“As resources allowed, SFUSD continually added sites in different neighborhoods in the days that followed, including on Treasure Island,” Laura Dudnick, public relations officer to SFUSD, wrote in an email to SF Weekly, saying that SFUSD has distributed over 1.2 million meals to the city’s families since March.
In general, both Sanders and Haney believe that Treasure Island has been mistreated partly because it’s a marginalized community of black, Latinx, and middle and low income residents.
“If Treasure Island was currently a wealthy community, their treatment would be different than it has been,” Haney says. “That’s a sad reality of our society, and an indictment of our city, in terms of whether we truly live the equity we proclaim.”
Treasure Island’s $6 billion redevelopment project includes 8,000 residential units — including luxury homes on Yerba Buena Island, the isthmus that connects Treasure Island to the Bay Bridge. Current residents wonder if these newcomers will ever be subject to the same conditions they have been for years.
“There will literally be people in condos that will look down on us,” Sanders says. “When they have power, it’ll be even more of a smack in the face.”
Power To The People
Sanders’ home is filled with posters that say “Power to the People.” Other printed flyers depict a raised fist clutching a power cord. They’re constant reminders of the responsibility he’s taken up to restore consistent power to Treasure Island.
“I’ve been going about it the nice way,” Sanders says. “I go find the contractors that will help them solve this problem. I go find the grant money or the programs that are available to fund batteries and solar [power] on these apartments.”
Earlier this year, Sanders went to a Tesla meet-up in Dublin, Calif., to see if he could find anyone who might help. Sometimes, he tweets at Elon Musk, the eccentric and controversial Tesla CEO who sometimes swoops into vulnerable communities for random humanitarian efforts, asking for assistance. R&B singer Akon commented on the situation himself through Cameo, a service where people can book celebrities to create short videos.
Sanders has also created a Twitter, Facebook and website dedicated to the blackouts on Treasure Island. He’s reached out to private companies about solar power systems and communicated directly with the Treasure Island Development Authority and the San Francisco Public Utilities Commission to present these solutions. He’s tried to install a battery in his own home, but found out it would cost thousands of dollars in equipment, installation and licensing fees.
TIDA does have its own plan for fixing the blackouts. The organization’s director, Robert Beck, says that ongoing redevelopment plans have made it possible for the island to upgrade its power grids “for the first time,” along with other pre-existing facilities and equipment. The electrical infrastructure is about 87 years old, decades past its useful lifespan.
“It has a number of inherent vulnerabilities to outages,” Beck says. The SFPUC, which acts as an energy contractor to TIDA but does not own the electrical systems, has been installing fault indicators, doing spot repairs and identifying vulnerable points before they manifest. SFPUC also has emergency generators, but they’ve failed before.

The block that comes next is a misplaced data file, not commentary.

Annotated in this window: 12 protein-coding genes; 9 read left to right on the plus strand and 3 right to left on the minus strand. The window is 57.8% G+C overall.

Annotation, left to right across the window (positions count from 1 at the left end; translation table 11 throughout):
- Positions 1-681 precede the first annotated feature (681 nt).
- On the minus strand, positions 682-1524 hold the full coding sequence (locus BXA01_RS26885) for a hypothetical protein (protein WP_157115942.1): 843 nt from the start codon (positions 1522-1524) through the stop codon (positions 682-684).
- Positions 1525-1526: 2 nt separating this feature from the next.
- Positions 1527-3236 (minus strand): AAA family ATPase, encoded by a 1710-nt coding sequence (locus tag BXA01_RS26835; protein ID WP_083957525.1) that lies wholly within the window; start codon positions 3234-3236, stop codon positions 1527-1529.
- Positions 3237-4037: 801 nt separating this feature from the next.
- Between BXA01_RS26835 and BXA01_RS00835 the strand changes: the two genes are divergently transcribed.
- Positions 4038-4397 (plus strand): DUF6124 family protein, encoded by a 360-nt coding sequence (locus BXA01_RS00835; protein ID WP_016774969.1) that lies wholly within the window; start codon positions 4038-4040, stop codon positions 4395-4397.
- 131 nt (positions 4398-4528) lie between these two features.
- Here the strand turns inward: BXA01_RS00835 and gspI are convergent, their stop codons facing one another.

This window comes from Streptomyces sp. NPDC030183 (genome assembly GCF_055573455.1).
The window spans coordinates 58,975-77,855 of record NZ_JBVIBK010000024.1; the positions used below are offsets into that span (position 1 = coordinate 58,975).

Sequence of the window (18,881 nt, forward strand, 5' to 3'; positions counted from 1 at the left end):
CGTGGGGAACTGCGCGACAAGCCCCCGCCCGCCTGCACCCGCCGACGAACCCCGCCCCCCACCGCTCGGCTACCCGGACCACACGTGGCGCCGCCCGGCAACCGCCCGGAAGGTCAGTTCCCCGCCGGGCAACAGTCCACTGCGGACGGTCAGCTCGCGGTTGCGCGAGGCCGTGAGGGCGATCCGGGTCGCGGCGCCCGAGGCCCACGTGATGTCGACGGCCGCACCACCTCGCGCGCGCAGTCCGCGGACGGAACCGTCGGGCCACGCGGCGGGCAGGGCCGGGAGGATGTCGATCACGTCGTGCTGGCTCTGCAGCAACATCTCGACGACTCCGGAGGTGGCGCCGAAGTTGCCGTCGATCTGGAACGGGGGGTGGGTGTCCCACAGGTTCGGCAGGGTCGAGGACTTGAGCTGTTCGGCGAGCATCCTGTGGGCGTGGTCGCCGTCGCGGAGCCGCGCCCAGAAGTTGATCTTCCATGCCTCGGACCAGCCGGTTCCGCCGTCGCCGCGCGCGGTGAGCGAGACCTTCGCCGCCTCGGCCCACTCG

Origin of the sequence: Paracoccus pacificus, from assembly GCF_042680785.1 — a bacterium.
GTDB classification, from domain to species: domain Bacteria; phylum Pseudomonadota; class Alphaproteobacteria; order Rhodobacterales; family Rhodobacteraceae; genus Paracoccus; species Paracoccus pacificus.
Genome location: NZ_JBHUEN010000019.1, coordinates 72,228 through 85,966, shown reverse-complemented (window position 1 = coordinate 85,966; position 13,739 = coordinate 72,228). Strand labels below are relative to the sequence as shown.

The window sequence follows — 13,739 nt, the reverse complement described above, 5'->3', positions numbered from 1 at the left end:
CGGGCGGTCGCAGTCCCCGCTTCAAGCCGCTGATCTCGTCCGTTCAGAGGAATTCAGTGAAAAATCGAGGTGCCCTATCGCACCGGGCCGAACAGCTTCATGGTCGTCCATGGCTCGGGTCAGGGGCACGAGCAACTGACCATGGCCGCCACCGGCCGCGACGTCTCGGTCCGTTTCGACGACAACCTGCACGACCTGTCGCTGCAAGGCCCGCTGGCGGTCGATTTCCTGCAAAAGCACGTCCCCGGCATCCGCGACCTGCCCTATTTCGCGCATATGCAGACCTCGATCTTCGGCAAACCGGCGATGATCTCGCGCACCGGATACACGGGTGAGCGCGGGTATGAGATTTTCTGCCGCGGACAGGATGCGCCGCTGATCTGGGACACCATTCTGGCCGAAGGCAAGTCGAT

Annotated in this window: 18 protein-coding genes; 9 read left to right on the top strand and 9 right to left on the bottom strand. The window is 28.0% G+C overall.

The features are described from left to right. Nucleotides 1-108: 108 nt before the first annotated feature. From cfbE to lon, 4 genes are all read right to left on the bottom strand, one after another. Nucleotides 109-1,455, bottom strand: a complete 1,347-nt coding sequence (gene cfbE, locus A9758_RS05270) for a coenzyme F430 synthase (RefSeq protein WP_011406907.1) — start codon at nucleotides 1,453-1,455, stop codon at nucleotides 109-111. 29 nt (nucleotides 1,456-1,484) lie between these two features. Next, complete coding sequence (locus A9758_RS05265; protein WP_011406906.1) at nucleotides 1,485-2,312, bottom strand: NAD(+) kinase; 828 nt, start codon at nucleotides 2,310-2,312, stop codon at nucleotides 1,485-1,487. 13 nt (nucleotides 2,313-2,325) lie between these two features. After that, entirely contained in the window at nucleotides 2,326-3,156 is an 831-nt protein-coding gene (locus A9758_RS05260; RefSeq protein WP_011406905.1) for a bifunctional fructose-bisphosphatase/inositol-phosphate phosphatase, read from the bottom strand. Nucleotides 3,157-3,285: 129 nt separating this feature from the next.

Replacing its electrical switchgear, the source of a lot of pre-existing vulnerabilities, is the SFPUC and TIDA’s long-term investment. Upgrading that will hopefully ensure consistent electricity for years to come.
“That work should be completed around January of 2021,” Beck says.
But the pandemic is happening right now.
“I see this pain in my community every single day,” Sanders says. “And I want to not see that pain. And that’s why I’ve put a target on my own back, to try to come up with a solution.”
In the pre-pandemic days, residents would leave their homes and go outside and chat with neighbors to pass the hours, or grab a bite to eat in the city.
Now, Sanders takes his car out to the mainland and just drives.
“I’m just so royally pissed off every time there’s a power outage,” Sanders says. “I just try to de-stress from it.”
With people sheltered-in-place and social distancing, there aren’t many options. Doyle finds herself playing board games with her roommates by candlelight. It’s not as fun as it sounds.
It’s a frustrating situation, but through it all, at the very least, Sanders has seen his “scrappy” community fight for each other by delivering groceries, donating food, and in Williams’ case — starting a food distribution site aimed at students.
“The residents on Treasure Island are resilient,” Williams says. “They are a powerful group of people.”
Sanders says that the city government — with the exception of Haney — often forgets about Treasure Island. “We know that if we don’t do it for each other, who else is going to do it?”
Still, it often feels like an uphill climb — one that residents shouldn’t have to endure.
“Why am I fighting to have reliable power? This is the Bay Area,” Sanders says. “There are billions of dollars that surround us.”
Getting Treasure Island the attention and resources it needs can take a toll on its advocates. Williams says she doesn’t get the option to break down as a community leader, as a mother educating her children from home and as a human being trying to keep food on the table while the lights go out.
“If someone did give me a break, and said, ‘I just want you to cry, I want you to let it out,’ I would probably scream from the top of my lungs,” Williams says. “This has been so difficult.”